In late September 2020, the U.S. Department of Agriculture distributed millions of federally funded aid boxes that included a letter from President Donald Trump crediting his administration for their distribution.
Letters written on behalf of U.S. President Donald Trump and printed on White House letterhead were included in millions of federally funded food aid boxes distributed across the nation to families in need, sparking controversy over whether the move violated federal law prohibiting certain political activities by U.S. federal employees.
In response to growing concerns over the coronavirus pandemic, the Trump administration launched the Coronavirus Food Assistance Program. That program gives the U.S. Department of Agriculture (USDA) authority under the Families First Coronavirus Response Act to purchase agricultural products from American vendors and transport the products in “family-sized boxes” to food banks and other aid organizations for distribution to families in need. As of Sept. 29, 2020, U.S. Secretary of Agriculture Sonny Perdue announced that more than 100 million of the government-funded boxes had been distributed across the country through the Farmers to Families Food Box Program.
Included in millions of these aid boxes were letters purportedly written by Trump crediting his administration for their distribution. Both English and Spanish versions of the letters reportedly were included in the boxes, which read the following:
As President, safeguarding the health and well-being of our citizens is one of my highest priorities. As part of our response to the coronavirus, I prioritized sending nutritious food from our farmers to families in need throughout America. We are partnering with local organizations, farms, and ranches to ensure that you receive locally-sourced fresh fruits and vegetables as well as dairy and meat products.
The letter went on to refer readers to the president’s coronavirus guidelines. A full version of the letter had been uploaded to a document cloud by ProPublica, a nonprofit news publication. It is unclear whether the letters were mandated by the USDA or by the president himself. Snopes contacted both the federal agency and the White House but did not receive a response at the time of publication.
Fox News first reported in July that the letters were to be included in some boxes beginning in Summer 2020 and credited the idea to White House adviser — and daughter to the president — Ivanka Trump, who tweeted a photo of the letter in food boxes on Aug. 14.
The White House letter was touted in an Aug. 24 news release that claimed Trump “swiftly launched” the Farmers to Families Food Box program with his administration’s purchase of $3 billion in produce, dairy, and meat for families in need, and had approved an additional $1 billion for the program.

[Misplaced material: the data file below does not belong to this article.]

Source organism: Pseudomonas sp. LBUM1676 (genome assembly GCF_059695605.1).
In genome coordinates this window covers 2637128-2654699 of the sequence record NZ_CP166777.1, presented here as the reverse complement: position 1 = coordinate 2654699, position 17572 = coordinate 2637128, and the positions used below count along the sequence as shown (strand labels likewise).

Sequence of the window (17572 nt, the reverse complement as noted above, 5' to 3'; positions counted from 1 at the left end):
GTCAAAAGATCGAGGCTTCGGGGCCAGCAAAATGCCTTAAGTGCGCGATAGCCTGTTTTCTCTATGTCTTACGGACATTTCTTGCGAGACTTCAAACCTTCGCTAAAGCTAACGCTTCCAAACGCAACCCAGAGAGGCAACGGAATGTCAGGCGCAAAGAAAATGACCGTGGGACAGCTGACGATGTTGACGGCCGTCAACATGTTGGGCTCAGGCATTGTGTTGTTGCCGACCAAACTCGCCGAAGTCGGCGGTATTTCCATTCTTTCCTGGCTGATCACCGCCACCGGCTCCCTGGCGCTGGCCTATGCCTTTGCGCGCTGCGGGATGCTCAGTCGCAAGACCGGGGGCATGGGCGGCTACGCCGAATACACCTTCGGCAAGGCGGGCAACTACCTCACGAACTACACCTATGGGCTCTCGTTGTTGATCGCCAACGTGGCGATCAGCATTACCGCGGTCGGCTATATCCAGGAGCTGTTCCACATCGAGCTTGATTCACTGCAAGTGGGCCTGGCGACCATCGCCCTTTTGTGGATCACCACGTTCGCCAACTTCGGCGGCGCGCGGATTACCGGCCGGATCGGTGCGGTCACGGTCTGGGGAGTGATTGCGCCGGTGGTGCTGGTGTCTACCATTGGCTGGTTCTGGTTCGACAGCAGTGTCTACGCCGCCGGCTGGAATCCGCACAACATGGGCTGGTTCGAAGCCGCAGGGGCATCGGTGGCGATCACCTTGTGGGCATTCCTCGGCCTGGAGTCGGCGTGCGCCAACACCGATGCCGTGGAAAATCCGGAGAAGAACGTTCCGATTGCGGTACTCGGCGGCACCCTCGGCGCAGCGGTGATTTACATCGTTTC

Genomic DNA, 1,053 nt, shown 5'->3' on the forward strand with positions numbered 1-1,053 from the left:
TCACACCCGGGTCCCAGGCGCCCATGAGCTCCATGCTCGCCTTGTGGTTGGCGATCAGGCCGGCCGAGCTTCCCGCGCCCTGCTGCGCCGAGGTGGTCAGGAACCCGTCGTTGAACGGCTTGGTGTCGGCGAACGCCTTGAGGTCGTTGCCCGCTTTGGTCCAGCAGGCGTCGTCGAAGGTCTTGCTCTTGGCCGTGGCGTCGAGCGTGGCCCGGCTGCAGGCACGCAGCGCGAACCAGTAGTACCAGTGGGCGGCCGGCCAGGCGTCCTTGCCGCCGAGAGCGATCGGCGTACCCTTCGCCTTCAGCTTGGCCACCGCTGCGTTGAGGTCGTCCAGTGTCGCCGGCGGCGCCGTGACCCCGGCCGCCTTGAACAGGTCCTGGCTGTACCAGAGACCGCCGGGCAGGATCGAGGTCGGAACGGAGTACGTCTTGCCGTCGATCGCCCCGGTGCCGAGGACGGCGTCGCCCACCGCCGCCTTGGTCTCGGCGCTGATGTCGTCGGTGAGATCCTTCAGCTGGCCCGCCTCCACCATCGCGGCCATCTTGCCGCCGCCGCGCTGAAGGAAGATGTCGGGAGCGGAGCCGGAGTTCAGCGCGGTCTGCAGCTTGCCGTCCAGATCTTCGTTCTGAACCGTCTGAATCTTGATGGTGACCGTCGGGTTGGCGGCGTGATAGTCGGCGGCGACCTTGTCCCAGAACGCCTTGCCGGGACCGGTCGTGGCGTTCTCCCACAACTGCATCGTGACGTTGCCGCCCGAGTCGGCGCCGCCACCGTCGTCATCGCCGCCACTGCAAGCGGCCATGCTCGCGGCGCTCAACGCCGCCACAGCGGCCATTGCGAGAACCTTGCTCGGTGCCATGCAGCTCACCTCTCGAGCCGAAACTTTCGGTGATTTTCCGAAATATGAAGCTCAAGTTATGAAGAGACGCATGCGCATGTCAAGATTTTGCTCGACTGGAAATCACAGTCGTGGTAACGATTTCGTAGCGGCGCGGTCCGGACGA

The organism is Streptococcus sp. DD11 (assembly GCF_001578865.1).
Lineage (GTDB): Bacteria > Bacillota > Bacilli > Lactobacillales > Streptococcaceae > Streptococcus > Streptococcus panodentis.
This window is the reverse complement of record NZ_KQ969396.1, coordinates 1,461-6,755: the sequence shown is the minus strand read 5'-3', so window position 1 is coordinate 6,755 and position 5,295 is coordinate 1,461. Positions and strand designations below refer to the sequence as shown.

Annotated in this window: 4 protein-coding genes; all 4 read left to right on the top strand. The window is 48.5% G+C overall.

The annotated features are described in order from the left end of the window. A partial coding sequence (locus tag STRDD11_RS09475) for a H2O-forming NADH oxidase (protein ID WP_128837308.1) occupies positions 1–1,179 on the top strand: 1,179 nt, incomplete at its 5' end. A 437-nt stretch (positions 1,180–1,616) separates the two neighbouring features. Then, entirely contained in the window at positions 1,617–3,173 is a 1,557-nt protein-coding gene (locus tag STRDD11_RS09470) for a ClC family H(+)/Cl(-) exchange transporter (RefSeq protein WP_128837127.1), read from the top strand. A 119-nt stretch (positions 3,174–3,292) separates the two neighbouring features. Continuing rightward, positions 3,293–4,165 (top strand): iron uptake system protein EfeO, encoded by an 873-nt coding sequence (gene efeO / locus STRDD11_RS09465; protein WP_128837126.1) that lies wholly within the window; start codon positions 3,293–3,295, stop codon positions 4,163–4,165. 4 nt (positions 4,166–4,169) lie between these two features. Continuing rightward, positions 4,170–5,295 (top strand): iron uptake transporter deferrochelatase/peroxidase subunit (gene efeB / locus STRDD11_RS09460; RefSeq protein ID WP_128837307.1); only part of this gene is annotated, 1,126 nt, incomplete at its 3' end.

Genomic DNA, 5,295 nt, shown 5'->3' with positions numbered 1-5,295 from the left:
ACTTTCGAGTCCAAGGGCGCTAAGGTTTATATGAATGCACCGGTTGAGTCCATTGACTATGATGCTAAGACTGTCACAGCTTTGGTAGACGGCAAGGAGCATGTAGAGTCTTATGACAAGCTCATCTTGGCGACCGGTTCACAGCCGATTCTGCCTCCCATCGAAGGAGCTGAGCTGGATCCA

“In addition, President Trump is including a letter that reinforces COVID-19 safety guidelines and how Americans can best protect themselves and their families,” read the news release.
Democratic lawmakers argue that the letter violates the federal Hatch Act, which prohibits federal employees from using taxpayer resources to campaign or engage in other electioneering activities. While the president himself, who is up for reelection, is exempt from the law, the law does apply to White House staff, such as Ivanka Trump, and federal agencies like the USDA. Rep. Marcia L. Fudge, D-Ohio, and dozens of other congressional members signed an Aug. 14 letter in response to the inclusion of the letters in federal aid boxes:
Using a federal relief program to distribute a self-promoting letter from the President to American families just three months before the presidential election is inappropriate and a violation of federal law. We strongly urge you to end the practice immediately,” wrote the members.
A public health crisis is not an opportunity for the administration to promote its own political interests. Likewise, a federal food assistance program should not be used as a tool for the President to exploit taxpayer dollars for his re-election campaign.
The authors of the congressional letter requested further information regarding the details of the letter, any associated costs, and who required its inclusion by Aug. 31. Snopes contacted Fudge’s office to confirm whether she had received a response from the agency and if so, what information was included. We will update this article accordingly if we hear back.